At 448, the drain voltage may be fed back to the noninverting input 244 as the negative feedback 254. The drain voltage also may be fed into the base 258 of the transistor 234 as the control signal 220. Additionally, the drain voltage may be fed into the base 212 of the transistor 210.

If the negative feedback 254 is different from the voltage at the inverting input 242, the voltage buffer 232 is not in equilibrium and the process 400 may return to 446. If the negative feedback 254 is substantially the same as the voltage at the inverting input 242, the voltage buffer 232 may be said to be in equilibrium and the process 400 may proceed to 450.

At 450, the base 258 of the transistor 234 may receive the control signal 220. If the control signal 220 increases at the base 258, more current may be permitted to flow from the collector 256 to the emitter 260. The current mirror 280 may respond by decreasing the voltage at the node 262 and thus stabilize the loop. If the control signal 220 decreases at the base 258, less current may be permitted to flow from the collector 256 to the emitter 260. The current mirror 280 may respond by increasing voltage at the node 262 to stabilize the loop.

The current mirror 280 may be driven by the device controller 106 through the voltage-to-current controller 300 to produce a current 282. The current 282 may be predetermined by the device controller 106. The closed loop of the node 262, the buffering transistor 240, and the reference transistor 234 automatically adjusts the control signal 220 into the base 258 despite temperature or process variations. The effect is to insure that the current at the node 262 is the current that is predetermined by the device controller 106.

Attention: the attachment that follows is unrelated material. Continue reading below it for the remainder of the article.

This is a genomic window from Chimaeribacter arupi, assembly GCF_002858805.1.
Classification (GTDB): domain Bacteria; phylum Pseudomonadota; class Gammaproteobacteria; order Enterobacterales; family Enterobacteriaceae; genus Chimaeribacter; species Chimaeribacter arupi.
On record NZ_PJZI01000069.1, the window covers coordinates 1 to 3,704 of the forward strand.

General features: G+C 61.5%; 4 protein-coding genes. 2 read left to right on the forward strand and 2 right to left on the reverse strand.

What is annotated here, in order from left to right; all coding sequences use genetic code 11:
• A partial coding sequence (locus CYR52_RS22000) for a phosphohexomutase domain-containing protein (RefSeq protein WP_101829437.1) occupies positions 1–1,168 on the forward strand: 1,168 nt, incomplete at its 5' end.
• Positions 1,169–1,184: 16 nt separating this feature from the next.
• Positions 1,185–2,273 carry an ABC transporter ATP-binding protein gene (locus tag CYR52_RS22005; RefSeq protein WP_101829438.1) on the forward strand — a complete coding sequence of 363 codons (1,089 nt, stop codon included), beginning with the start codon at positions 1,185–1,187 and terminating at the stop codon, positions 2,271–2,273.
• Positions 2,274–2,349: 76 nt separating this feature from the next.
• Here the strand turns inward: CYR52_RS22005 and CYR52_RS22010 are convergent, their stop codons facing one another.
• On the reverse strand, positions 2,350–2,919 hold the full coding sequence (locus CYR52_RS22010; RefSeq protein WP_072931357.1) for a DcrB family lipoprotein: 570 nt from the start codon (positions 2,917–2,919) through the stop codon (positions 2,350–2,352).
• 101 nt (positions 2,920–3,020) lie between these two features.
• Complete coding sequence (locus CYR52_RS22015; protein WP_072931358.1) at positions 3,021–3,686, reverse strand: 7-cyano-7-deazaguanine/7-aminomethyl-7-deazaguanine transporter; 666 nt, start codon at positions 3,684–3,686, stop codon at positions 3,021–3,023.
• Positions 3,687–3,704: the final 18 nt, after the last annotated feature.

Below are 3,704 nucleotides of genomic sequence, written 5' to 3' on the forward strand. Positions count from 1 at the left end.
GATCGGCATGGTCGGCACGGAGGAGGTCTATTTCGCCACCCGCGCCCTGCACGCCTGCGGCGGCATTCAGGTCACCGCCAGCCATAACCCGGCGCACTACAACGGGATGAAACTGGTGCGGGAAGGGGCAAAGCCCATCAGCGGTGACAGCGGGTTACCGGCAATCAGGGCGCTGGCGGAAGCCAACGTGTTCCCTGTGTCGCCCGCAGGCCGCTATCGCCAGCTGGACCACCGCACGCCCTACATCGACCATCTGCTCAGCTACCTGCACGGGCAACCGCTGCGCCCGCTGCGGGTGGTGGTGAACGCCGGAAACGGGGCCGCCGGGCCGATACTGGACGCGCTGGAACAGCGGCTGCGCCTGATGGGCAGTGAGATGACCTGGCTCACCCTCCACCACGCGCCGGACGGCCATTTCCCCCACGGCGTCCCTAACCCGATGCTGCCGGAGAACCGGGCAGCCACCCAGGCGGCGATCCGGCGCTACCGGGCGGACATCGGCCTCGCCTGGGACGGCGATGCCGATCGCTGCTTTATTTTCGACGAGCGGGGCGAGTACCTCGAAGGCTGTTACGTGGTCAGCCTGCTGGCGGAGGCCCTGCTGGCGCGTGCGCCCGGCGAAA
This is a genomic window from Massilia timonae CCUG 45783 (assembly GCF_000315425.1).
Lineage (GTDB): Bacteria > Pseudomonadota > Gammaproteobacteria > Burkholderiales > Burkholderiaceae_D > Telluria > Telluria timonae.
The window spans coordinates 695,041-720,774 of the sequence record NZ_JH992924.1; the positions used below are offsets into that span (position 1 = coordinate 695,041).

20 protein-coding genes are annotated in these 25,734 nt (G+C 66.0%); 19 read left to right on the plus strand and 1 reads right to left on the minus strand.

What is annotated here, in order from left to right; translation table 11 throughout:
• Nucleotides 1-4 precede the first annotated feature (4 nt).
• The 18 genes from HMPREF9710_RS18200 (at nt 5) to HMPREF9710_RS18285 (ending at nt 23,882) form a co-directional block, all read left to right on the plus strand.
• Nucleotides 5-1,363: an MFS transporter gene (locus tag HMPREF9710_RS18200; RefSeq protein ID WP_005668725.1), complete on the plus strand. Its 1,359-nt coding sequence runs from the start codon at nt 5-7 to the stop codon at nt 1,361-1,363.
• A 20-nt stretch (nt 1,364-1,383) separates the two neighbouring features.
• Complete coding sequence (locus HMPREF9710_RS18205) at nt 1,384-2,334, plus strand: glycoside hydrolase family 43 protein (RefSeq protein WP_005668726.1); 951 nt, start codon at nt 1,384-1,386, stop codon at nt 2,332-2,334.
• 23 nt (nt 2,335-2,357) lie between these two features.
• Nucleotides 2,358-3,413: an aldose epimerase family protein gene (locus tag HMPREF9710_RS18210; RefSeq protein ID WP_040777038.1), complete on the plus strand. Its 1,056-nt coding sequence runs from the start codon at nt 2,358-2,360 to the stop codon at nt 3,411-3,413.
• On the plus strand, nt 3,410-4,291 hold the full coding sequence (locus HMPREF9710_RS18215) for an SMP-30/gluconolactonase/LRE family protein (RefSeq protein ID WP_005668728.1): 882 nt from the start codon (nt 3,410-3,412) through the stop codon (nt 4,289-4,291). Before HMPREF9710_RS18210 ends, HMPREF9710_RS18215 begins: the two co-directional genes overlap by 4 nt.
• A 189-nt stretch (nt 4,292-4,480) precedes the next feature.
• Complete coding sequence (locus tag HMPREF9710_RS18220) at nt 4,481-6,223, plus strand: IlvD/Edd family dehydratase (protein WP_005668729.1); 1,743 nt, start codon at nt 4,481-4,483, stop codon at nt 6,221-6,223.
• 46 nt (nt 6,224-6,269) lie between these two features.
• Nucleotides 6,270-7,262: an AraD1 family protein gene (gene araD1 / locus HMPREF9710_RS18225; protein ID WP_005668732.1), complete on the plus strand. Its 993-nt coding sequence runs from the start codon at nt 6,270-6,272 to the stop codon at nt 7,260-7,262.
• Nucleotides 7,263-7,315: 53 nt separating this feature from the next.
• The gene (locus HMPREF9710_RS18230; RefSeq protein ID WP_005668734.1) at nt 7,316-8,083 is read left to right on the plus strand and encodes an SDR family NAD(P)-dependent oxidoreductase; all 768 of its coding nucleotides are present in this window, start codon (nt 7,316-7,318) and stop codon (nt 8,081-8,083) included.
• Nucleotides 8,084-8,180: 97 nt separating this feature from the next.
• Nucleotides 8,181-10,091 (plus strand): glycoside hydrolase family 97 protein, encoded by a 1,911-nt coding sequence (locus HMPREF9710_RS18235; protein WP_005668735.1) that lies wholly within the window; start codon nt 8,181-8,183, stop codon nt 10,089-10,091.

At 452, the control signal 220 may be received at the base 212 of the transistor 210. At 454, the current mirror 266 may reproduce the current 270 as the current 268 where the current 268 may be a constant multiple of the current 270. By reproducing the current 270 as the current 268, the current mirror 266 functions to control the amount of the current 268 permitted to flow as the output signal 218. In turn, this may control the amount by which the transistor 210 amplifies the input signal 110. At 456, the output signal 218 may be transferred to the output 128 as the output signal 112.